On Tuesday morning, general manager Dave Dombrowski announced that the Tigers had re-signed free agent right-handed pitcher Joba Chamberlain to a one year, $1 million contract. In 2014, Chamberlain was the eighth inning man and Detroit's most consistent bullpen performer for half the season, but fell apart for the remainder of the year around the time of the All-Star break.
Known for his beard of epic proportions and his tendency to throw lots of breaking balls, Joba got knocked around quite a bit as the season unfolded. In the first half of the season, he threw 37 2/3 innings compiling a 2.63 ERA, a 2.47 FIP, 9.56 strikeouts per nine innings, 2.87 walks per nine innings, and a .268 wOBA against. Chamberlain did a complete 180 in the second half, where he threw 25 1/3 innings posting a 4.97 ERA, a 4.20 FIP, 6.75 strikeouts per nine innings, 4.26 walks per nine innings, and a .320 wOBA against. Overuse of the breaking ball from the start could have been a problem, along with natural regression to the mean, but that doesn't do justice to the full story.
A large part of the problem was the fact that Chamberlain's breaking balls got worse as the year went on.
First, let's take a look at Joba's pitch usage throughout the season. Brooks Baseball tracked Joba throwing five types of pitches in 2014, a four-seam fastball, curveball, slider, changeup, and sinker. Considering he only used three of those five pitches consistently, the changeup and sinker have been omitted from the data.
The use of each pitch changed month to month, but there were really no changes in trends. The major constant throughout the season, including the small sample size of the playoffs, was that Chamberlain threw more breaking balls than fastballs. Joba can throw 95 miles per hour, so it's odd that he didn't put his four-seamer to work more often. The next two charts show the change in horizontal and vertical movement in his breaking balls, and I can promise you that there will be a noticeable difference.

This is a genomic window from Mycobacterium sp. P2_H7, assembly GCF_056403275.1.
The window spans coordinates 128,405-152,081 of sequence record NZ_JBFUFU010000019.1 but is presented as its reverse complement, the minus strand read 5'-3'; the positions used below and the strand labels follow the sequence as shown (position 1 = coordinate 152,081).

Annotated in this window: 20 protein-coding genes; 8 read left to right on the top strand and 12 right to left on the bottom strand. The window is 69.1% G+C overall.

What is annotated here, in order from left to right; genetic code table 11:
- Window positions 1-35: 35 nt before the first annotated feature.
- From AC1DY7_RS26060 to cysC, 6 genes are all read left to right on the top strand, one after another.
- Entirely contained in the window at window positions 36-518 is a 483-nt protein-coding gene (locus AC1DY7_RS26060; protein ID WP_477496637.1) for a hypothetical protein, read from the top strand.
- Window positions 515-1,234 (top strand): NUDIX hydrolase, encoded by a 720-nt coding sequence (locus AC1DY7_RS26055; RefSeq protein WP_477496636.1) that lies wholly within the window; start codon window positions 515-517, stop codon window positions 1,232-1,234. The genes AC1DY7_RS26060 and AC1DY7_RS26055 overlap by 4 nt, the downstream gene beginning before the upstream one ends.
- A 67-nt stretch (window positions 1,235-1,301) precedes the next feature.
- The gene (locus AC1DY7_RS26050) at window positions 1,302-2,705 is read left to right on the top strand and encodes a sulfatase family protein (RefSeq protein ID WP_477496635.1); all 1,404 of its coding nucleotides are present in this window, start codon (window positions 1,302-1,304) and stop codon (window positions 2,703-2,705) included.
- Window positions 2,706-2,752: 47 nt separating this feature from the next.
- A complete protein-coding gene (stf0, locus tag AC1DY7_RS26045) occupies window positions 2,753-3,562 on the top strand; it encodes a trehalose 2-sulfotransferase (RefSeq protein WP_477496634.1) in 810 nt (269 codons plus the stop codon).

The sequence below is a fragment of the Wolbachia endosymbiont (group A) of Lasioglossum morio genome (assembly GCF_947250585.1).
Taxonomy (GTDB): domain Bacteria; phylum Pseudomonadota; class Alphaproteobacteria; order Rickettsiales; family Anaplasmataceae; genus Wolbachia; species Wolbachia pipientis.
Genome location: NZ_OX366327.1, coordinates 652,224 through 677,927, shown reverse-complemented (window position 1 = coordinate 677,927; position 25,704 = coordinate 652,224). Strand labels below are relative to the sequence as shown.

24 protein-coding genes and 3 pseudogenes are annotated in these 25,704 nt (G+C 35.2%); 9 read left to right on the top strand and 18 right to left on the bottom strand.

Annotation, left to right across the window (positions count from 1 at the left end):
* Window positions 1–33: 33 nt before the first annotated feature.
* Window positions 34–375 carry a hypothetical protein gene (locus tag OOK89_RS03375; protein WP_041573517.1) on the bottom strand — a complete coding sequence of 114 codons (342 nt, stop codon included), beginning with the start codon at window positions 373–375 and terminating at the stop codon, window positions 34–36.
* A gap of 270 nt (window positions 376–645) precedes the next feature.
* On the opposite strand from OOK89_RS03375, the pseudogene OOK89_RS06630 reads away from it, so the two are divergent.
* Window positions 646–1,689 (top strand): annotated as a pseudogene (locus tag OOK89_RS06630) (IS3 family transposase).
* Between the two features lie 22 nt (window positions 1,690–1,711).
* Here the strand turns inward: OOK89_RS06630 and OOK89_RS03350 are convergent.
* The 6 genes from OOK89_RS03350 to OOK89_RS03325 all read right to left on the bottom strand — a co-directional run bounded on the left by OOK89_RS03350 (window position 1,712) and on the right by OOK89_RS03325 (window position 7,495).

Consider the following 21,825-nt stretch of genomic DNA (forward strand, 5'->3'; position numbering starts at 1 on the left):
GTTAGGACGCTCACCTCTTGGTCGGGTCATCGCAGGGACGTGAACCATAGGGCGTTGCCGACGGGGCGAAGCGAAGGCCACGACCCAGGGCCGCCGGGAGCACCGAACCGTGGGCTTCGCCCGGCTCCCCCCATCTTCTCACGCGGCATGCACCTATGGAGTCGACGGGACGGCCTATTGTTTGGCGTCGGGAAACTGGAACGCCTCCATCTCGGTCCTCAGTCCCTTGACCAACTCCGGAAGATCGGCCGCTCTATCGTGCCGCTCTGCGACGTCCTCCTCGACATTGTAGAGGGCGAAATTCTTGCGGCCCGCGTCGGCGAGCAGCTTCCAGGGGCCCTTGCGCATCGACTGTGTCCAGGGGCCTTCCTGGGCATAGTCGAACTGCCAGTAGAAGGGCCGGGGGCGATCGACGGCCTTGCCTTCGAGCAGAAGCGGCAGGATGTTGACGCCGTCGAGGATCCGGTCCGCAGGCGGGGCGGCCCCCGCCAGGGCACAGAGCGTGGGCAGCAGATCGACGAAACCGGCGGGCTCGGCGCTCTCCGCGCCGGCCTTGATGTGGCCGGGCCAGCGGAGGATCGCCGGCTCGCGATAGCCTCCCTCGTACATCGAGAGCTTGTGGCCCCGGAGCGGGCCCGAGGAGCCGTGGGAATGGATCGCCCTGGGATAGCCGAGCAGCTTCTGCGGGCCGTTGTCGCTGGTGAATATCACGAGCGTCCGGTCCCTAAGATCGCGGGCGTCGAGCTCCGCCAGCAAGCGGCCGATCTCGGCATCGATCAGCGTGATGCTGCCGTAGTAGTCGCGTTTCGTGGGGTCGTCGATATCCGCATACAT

To sum up both of the movement charts, Chamberlain's breaking balls were moving much more during the months of April, May, and June than they were in July through the end of the season. Baseball is a game of inches, so even the slightest differences can change what a hitter does with the pitch. It's pretty clear to see that horizontally both his curveball and slider started to move less as the season went on, but the vertical movement chart is a little harder to understand.
Both charts track the movement of a baseball relative to a ball thrown with zero spin. Joba's slider never had a whole lot of vertical movement, but by the end of the season was not breaking as sharply. In the playoffs, his slider flattened out even more. His curveball, which started out as a devastating pitch, also suffered, and broke less as his workload piled up.
The 2014 season was the first of Chamberlain's career where he used his fastball less than half the time. My theory on why he dilapidated as the season progressed is that he was fatigued by all of the stress put on his elbow. A victim of Tommy John surgery in June of 2011, he might not be physically able to continue throwing breaking balls at the rate he did last year, whether he consciously realizes it or not.
In my eyes, the best way for the Tigers to keep Chamberlain useful for the full length of the season is to lessen his role at the back end of the bullpen. Obviously there's no guarantee that less usage will solve his issues, but based off the data on his breaking balls, it's a theory worth testing.
Bringing back Chamberlain was a good move by the Detroit brass. For the first half of the season he was one of the most dominant bullpen pitchers in Major League Baseball, he just seemed to run out of steam towards the end. With a full year of Joakim Soria, a healthy Bruce Rondon, and (hopefully) a bounce back year from Joe Nathan, Brad Ausmus will have other arms at his disposal than just Joba Chamberlain.